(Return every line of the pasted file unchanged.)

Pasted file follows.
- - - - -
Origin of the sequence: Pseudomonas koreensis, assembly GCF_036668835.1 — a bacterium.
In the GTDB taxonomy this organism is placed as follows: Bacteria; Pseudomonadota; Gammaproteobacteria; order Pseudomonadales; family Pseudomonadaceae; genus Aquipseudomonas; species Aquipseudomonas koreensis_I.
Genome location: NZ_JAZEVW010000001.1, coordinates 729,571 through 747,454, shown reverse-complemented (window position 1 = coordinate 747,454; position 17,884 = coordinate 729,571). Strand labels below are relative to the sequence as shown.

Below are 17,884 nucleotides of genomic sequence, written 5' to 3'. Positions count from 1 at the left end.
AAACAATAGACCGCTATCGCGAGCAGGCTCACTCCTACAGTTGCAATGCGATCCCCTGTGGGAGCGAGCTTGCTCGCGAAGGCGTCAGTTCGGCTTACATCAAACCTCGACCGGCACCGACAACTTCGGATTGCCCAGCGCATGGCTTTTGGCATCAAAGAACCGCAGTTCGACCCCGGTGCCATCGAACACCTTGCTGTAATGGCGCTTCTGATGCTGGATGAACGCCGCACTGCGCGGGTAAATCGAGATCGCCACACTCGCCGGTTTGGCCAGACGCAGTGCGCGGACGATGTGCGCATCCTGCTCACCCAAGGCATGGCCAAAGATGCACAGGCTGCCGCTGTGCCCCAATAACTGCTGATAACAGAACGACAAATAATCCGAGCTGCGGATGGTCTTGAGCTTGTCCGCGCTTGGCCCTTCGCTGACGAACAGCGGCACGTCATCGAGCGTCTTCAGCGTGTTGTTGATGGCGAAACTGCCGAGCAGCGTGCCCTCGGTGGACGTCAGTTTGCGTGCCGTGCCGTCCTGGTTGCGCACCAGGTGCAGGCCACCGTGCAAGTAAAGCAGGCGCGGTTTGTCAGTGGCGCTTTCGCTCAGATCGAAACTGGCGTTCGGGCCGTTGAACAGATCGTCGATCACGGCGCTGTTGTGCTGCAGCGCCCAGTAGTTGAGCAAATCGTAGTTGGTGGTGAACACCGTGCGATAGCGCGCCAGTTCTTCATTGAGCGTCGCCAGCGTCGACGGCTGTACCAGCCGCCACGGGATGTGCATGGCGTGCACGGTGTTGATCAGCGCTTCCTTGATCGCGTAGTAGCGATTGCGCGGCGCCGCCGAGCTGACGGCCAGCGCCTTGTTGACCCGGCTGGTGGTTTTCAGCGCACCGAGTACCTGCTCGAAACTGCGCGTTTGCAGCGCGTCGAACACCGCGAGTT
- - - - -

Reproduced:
Origin of the sequence: Pseudomonas koreensis, assembly GCF_036668835.1 — a bacterium.
In the GTDB taxonomy this organism is placed as follows: Bacteria; Pseudomonadota; Gammaproteobacteria; order Pseudomonadales; family Pseudomonadaceae; genus Aquipseudomonas; species Aquipseudomonas koreensis_I.
Genome location: NZ_JAZEVW010000001.1, coordinates 729,571 through 747,454, shown reverse-complemented (window position 1 = coordinate 747,454; position 17,884 = coordinate 729,571). Strand labels below are relative to the sequence as shown.

Below are 17,884 nucleotides of genomic sequence, written 5' to 3'. Positions count from 1 at the left end.
AAACAATAGACCGCTATCGCGAGCAGGCTCACTCCTACAGTTGCAATGCGATCCCCTGTGGGAGCGAGCTTGCTCGCGAAGGCGTCAGTTCGGCTTACATCAAACCTCGACCGGCACCGACAACTTCGGATTGCCCAGCGCATGGCTTTTGGCATCAAAGAACCGCAGTTCGACCCCGGTGCCATCGAACACCTTGCTGTAATGGCGCTTCTGATGCTGGATGAACGCCGCACTGCGCGGGTAAATCGAGATCGCCACACTCGCCGGTTTGGCCAGACGCAGTGCGCGGACGATGTGCGCATCCTGCTCACCCAAGGCATGGCCAAAGATGCACAGGCTGCCGCTGTGCCCCAATAACTGCTGATAACAGAACGACAAATAATCCGAGCTGCGGATGGTCTTGAGCTTGTCCGCGCTTGGCCCTTCGCTGACGAACAGCGGCACGTCATCGAGCGTCTTCAGCGTGTTGTTGATGGCGAAACTGCCGAGCAGCGTGCCCTCGGTGGACGTCAGTTTGCGTGCCGTGCCGTCCTGGTTGCGCACCAGGTGCAGGCCACCGTGCAAGTAAAGCAGGCGCGGTTTGTCAGTGGCGCTTTCGCTCAGATCGAAACTGGCGTTCGGGCCGTTGAACAGATCGTCGATCACGGCGCTGTTGTGCTGCAGCGCCCAGTAGTTGAGCAAATCGTAGTTGGTGGTGAACACCGTGCGATAGCGCGCCAGTTCTTCATTGAGCGTCGCCAGCGTCGACGGCTGTACCAGCCGCCACGGGATGTGCATGGCGTGCACGGTGTTGATCAGCGCTTCCTTGATCGCGTAGTAGCGATTGCGCGGCGCCGCCGAGCTGACGGCCAGCGCCTTGTTGACCCGGCTGGTGGTTTTCAGCGCACCGAGTACCTGCTCGAAACTGCGCGTTTGCAGCGCGTCGAACACCGCGAGTT